I am a painter, an artist, a creative problem solver. I don’t remember thinking “I want to be an artist” I only remember drawing, painting, building – doing. How you establish credibility as an artist is another thing and like everything else the world measures it in its own way.
The measure of success and failure seem to shift with each generation. The parameters change for what constitutes a measure of success. Yet today it seems notoriety is a more popular way to gain attention. And we are if nothing else an attention seeking culture. Yet I have found – as I suspect many others have- that attention is not all it is cracked up to be. Attention brings with it a big bag of expectations that are imposed on us and some of the expectations can be outrageous and impossible.
When my son died we were at the center of a lot of attention. There were cards and phone calls and food brought by loving concerned people. Many had known our son, some knew only our daughter and some knew only my husband and me. Some had known us all our lives together as a family.
There was no avoiding the news about his accident. There was no avoiding a memorial service in his honor.
The cards came in waves for days and then they became a trickle and then they stopped. The house became very quiet. Those who came to the memorial hung their clothes back in their closets. They went to work on Monday.
Our daughter, his sister, went back to the house she had shared with her brother. She, like her father is obsessive and so she took on the task of sorting through her brother’s possessions. She boxed and she bagged and she waded through things that he loved and had expected to come back to after a 4th of July vacation. I could not bring myself to go there and help. If left to me they would still be there in that house probably. I am not sure how she made it through those days.
I felt as heavy as lead. I don’t remember when I started to paint again. I know that writing here became a thread I clung to. I dreaded nighttime. The end of day meant there would probably be the beginning of another and it would be just the same as the one before. He would not be in it.
I don’t remember when I began to be able to function a little. I took small bites. I set small goals. I kept my hands busy. I read every book on grief I could find. I participated in online chat with The Compassionate Friends group. I wrote, I painted, I read and I cried every day.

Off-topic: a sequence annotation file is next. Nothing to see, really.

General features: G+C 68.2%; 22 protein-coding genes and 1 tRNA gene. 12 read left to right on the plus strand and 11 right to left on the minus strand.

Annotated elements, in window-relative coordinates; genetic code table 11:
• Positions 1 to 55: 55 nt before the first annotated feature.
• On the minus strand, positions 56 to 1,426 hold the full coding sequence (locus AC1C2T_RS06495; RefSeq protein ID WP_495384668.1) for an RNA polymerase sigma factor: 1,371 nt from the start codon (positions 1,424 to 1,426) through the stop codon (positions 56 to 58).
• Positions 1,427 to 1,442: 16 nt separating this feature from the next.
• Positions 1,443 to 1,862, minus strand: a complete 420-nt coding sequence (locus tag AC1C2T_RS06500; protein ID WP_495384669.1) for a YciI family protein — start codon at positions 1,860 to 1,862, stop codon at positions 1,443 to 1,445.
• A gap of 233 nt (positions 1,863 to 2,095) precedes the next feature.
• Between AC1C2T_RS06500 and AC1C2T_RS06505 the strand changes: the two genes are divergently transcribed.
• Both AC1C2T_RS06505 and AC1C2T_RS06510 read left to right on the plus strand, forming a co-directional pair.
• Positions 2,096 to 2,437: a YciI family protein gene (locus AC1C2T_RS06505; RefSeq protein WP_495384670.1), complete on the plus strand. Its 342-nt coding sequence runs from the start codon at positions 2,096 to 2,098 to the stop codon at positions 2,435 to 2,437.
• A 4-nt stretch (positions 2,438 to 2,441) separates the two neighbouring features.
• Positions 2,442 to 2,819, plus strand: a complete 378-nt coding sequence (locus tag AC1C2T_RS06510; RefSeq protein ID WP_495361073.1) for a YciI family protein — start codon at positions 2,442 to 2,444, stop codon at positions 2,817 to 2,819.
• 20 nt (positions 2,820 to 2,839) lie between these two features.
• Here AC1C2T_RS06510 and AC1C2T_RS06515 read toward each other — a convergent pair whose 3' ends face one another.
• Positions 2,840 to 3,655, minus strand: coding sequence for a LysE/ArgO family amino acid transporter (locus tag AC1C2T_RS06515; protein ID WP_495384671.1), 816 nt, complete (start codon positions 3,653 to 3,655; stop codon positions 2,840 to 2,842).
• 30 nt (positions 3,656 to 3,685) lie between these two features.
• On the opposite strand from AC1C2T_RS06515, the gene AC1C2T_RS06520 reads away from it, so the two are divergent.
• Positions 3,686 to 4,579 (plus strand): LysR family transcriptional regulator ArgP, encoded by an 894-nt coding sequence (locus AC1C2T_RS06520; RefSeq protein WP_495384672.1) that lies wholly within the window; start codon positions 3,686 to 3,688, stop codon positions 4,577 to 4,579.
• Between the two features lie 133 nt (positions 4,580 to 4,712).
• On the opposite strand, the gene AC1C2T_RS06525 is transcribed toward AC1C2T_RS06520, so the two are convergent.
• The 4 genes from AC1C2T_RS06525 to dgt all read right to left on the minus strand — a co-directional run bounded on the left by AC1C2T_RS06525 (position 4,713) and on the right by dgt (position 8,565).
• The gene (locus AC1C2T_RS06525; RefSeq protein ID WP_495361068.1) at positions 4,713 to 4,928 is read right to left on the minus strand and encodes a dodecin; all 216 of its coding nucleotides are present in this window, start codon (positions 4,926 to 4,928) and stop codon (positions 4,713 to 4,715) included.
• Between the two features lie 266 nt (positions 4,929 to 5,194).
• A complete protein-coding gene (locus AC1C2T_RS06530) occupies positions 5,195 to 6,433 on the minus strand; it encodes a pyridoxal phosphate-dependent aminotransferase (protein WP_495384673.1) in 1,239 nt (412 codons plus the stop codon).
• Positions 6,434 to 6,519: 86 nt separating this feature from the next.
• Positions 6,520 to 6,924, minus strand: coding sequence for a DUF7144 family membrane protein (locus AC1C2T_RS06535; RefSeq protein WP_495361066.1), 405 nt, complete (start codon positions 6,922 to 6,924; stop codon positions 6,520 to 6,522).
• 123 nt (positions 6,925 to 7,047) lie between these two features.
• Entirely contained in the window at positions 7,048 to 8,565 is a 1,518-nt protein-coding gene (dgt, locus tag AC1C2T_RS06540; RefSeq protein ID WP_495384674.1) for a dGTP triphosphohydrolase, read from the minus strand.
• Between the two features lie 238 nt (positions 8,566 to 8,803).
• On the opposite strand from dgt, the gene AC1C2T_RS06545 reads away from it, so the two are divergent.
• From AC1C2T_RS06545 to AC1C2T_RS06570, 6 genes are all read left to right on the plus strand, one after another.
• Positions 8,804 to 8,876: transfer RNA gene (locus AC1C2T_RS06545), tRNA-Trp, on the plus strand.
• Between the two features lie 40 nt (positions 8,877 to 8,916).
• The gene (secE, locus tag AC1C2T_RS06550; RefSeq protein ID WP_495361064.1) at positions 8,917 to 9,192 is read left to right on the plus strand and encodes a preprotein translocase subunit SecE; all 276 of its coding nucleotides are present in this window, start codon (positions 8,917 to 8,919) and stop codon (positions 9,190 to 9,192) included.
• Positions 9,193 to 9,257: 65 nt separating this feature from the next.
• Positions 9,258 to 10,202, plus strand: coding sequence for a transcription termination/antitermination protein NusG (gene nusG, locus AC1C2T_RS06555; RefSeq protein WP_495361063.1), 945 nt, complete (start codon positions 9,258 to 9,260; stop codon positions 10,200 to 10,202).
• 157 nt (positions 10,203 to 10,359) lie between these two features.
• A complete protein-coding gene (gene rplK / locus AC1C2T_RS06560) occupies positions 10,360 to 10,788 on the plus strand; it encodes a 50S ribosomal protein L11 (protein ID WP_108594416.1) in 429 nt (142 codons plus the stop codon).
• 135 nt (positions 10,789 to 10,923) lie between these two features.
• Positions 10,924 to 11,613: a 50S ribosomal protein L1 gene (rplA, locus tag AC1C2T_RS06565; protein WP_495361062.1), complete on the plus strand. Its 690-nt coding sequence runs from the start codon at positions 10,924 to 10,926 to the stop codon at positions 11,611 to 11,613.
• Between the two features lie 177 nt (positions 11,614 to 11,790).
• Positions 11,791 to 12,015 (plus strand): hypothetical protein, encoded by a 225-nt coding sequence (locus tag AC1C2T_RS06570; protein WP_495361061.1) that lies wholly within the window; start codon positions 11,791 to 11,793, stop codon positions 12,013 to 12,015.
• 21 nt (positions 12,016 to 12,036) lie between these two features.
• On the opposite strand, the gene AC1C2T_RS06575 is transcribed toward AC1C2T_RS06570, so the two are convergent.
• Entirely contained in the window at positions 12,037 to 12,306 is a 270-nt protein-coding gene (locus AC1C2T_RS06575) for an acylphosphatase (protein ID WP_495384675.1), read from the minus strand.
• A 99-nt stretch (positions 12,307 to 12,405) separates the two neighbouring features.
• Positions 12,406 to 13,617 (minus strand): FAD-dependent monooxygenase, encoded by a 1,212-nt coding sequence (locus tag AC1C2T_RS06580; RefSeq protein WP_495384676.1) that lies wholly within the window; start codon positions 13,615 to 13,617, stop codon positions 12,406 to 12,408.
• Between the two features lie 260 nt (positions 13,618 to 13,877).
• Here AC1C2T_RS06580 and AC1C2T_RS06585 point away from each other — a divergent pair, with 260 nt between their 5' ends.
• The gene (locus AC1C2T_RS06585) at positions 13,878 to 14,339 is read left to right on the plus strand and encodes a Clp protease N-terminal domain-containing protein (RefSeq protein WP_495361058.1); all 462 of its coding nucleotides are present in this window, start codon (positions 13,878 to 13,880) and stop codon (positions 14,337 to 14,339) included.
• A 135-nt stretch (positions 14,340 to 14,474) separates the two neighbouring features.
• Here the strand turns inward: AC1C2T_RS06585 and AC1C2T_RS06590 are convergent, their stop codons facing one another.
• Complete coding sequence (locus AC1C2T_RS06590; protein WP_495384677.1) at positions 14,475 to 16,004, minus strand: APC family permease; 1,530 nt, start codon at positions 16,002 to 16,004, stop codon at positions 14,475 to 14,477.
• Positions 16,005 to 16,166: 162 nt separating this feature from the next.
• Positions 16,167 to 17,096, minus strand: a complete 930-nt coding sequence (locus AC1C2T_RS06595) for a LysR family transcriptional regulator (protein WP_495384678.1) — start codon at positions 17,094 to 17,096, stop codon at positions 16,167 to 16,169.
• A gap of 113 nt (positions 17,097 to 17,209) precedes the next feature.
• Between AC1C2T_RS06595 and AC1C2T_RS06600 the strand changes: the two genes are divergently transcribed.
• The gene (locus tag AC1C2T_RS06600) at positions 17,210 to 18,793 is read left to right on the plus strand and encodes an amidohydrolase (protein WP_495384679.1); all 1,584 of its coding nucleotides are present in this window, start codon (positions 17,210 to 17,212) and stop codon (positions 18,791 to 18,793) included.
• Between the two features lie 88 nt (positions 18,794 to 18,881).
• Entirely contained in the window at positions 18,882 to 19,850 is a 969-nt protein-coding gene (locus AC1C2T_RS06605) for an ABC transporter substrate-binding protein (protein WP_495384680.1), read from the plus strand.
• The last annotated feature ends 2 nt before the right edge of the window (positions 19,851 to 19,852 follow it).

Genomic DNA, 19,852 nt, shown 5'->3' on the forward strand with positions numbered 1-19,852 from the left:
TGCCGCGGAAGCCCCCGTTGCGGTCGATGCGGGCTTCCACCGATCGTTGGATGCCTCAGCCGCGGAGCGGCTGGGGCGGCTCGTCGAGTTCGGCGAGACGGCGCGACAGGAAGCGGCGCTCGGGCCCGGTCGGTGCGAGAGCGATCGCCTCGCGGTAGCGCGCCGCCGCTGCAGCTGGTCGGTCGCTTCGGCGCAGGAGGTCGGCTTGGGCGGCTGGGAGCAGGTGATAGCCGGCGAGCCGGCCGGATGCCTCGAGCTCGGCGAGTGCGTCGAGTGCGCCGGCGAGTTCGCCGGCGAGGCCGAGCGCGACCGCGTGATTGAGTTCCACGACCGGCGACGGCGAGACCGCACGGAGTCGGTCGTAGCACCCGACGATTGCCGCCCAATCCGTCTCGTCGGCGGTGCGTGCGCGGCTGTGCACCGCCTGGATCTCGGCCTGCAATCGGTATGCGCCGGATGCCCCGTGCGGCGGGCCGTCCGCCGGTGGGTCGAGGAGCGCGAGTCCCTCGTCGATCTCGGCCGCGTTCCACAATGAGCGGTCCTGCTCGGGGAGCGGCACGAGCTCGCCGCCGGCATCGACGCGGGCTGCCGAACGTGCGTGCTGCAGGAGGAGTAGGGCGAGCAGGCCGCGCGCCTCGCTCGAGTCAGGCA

Friends who tolerated my moods before could not tolerate my state of mind. They were cordial and kind but they did not know what to say nor did they know how to handle how my tears made them feel. Even now, three years since his death you can see them close up when we speak of him, tell an anecdote concerning his life. But we do talk of him. He is still a part of our life.
Slowly here and there I met a few parents who had lost a child. Twenty years ago, thirty years ago, forty years ago they would say and their eyes would glaze with tears. With those words, naming the time we are rushed back and it is yesterday. When we read or hear in the news of another child’s death we feel a sympathetic pain. If the child who passed is the age of our child or passed in a similar fashion we relapse. Every part of our grief resurfaces.
There is nothing that we or anyone else can do that will change how we feel.
We may change what we do, where we live, how we do certain things but our feelings don’t change. We love our child, we miss our child and we grieve.
The thing we want most of all – is to have someone remember our child. That child is still a part of every day and friends and acquaintances fear “they are going to make us remember”. If they only knew how often we fear we might have something happen that will make us forget. We sometimes touch and pick at our feelings of loss to make sure it still hurts because now hurt/grief/loss is connected with our child. We don’t want to ever forget our child.
This Sunday, December 14th is a day of remembrance for children who have passed. When it is 7:00 p.m. where ever you are in the world candles will be lit in their memory. I light them for my son and other children I knew and for children I did not know. The first year I hesitated to honor this time on this day because I could not figure out how I felt. I did it in secret.
Last year I pulled out every candle I could find. And today I am going in search of candles to use.
The hard part. The horrible hardest part which I haven’t figured out – when the hour is past – do I let the candle burn down? Or do I blow the candle out?
I can handle the light part of it as representing my child – but the blowing out of the light – it’s symbolism is the hardest to bear. I don’t know who sees all the candles burning but if it is just you, in your home then I hope it feeds some need for you as your child is remembered.
Regardless of whether you participate in this worldwide event, I know as you know that your child still shines a light into your life.